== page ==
Salt Lake City, Utah
June 23, 2018
June 23, 2018
July 27, 2018
The next big challenge in STEM education is envisioned to come from curricular change. This paper aims to assess the best-practice model in student learning that was developed and demonstrated in Flight Dynamics and Control courses between 2011 and 2017. The best-practice model was developed when a team research component was included into the undergraduate aerospace engineering courses of Flight Dynamics and Control I and II. By taking advantage of the unmanned aerial system fleet owned by the Department of Aerospace Engineering at the University of Kansas (KUAE), students were tasked with developing a physics-based model for one of eighteen different unmanned aircraft platforms, comparing the dynamic models to actual flight test data for the platform, and writing papers and presenting them to a panel of KUAE Faculty. As a result, forty-eight independent research projects were conceived, designed, built, and tested by teams of juniors in the aerospace engineering department. Since 2011, eight research projects were selected to be submitted to the American Institute of Aeronautics and Astronautics conferences. Six papers were accepted for the Professional Sections and three more are currently under internal review for future submission. In addition to the publication records, student evaluations, KUAE Industrial Advisory Board exit poll reports, and post-graduation survey results consistently show the effectiveness of project oriented collaborative learning.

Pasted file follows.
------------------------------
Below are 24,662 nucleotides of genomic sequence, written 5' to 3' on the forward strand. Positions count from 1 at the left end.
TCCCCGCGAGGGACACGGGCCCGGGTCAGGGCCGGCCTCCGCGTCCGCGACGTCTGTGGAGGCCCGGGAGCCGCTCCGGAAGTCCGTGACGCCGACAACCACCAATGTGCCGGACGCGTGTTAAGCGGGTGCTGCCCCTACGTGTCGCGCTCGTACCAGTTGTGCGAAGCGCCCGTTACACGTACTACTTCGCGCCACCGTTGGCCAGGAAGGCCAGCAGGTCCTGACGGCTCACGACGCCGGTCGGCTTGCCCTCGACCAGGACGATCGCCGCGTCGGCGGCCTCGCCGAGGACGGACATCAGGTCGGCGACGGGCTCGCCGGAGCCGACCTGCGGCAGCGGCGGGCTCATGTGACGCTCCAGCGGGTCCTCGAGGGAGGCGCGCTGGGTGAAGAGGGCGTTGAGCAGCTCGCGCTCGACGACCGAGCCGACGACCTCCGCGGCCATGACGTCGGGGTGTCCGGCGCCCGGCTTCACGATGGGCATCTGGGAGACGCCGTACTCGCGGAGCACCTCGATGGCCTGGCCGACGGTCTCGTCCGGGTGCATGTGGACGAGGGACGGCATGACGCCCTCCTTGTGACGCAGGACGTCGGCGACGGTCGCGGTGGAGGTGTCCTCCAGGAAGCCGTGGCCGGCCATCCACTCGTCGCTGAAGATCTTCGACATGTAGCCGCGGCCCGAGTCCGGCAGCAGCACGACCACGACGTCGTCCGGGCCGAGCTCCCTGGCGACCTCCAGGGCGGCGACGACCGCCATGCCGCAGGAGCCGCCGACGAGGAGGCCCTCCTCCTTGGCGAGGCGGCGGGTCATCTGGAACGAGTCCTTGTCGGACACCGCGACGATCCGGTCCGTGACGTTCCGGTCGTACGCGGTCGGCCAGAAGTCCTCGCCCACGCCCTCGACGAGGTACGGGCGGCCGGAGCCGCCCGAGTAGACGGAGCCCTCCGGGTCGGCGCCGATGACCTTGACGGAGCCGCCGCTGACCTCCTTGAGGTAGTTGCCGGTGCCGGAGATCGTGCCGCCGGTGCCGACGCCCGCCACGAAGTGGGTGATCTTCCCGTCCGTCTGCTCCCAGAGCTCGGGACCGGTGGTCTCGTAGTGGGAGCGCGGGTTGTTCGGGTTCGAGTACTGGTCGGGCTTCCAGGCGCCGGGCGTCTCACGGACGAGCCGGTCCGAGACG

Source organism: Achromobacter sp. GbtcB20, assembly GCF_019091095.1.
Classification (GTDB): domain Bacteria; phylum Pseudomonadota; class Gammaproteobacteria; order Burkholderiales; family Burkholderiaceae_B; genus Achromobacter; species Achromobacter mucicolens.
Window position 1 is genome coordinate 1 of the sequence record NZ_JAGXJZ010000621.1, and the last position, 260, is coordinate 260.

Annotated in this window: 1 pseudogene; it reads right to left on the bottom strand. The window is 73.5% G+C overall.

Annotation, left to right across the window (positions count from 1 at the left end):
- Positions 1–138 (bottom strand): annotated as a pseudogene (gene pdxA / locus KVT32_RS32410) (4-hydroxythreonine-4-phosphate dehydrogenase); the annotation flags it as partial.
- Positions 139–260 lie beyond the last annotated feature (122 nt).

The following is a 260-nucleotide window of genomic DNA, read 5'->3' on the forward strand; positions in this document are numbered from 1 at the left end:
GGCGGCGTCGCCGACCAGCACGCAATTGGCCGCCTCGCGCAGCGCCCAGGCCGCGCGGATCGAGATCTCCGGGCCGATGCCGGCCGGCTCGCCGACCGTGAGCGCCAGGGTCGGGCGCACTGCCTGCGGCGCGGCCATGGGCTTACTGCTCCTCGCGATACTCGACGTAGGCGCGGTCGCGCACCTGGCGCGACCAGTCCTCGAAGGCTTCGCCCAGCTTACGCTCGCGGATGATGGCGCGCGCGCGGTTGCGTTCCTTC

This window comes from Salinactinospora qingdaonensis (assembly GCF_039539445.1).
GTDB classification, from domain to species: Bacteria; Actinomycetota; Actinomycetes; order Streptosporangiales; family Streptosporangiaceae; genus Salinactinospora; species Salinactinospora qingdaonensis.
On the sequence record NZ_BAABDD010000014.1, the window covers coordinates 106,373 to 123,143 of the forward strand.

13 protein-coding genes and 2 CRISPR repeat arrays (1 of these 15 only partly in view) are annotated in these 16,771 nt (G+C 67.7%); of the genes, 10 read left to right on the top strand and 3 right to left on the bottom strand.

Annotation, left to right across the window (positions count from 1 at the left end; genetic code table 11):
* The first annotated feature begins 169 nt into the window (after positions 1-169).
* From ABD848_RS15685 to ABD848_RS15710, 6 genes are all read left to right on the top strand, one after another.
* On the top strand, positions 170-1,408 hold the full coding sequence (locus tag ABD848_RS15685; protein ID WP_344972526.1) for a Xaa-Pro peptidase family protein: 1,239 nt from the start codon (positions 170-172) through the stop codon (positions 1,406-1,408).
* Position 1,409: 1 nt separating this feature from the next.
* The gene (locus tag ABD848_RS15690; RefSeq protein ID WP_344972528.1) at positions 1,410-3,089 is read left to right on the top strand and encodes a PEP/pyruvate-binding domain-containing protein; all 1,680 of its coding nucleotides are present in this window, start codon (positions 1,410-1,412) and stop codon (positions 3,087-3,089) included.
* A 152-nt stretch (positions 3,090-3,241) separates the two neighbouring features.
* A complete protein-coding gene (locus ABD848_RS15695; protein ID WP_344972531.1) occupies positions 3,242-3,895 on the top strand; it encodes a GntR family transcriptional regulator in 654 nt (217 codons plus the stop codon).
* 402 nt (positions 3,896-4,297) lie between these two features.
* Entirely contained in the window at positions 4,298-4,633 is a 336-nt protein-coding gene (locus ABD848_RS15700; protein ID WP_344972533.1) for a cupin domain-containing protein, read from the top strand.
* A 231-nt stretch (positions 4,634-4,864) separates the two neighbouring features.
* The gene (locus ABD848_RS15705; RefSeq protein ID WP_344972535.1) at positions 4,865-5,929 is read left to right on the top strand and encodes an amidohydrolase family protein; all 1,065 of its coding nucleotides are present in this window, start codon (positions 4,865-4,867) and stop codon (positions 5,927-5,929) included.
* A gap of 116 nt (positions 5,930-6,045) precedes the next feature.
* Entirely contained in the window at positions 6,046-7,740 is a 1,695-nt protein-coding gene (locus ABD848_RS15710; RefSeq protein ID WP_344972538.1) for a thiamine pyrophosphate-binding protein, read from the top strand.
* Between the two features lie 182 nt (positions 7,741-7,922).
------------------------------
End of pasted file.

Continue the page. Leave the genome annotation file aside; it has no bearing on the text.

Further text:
Keshmiri, S. S., & Blevins, A., & Kim, A. R. (2018, June), Engaged Student Learning in Dynamics of Flight and Control Classes Paper presented at 2018 ASEE Annual Conference & Exposition , Salt Lake City, Utah. https://peer.asee.org/30375
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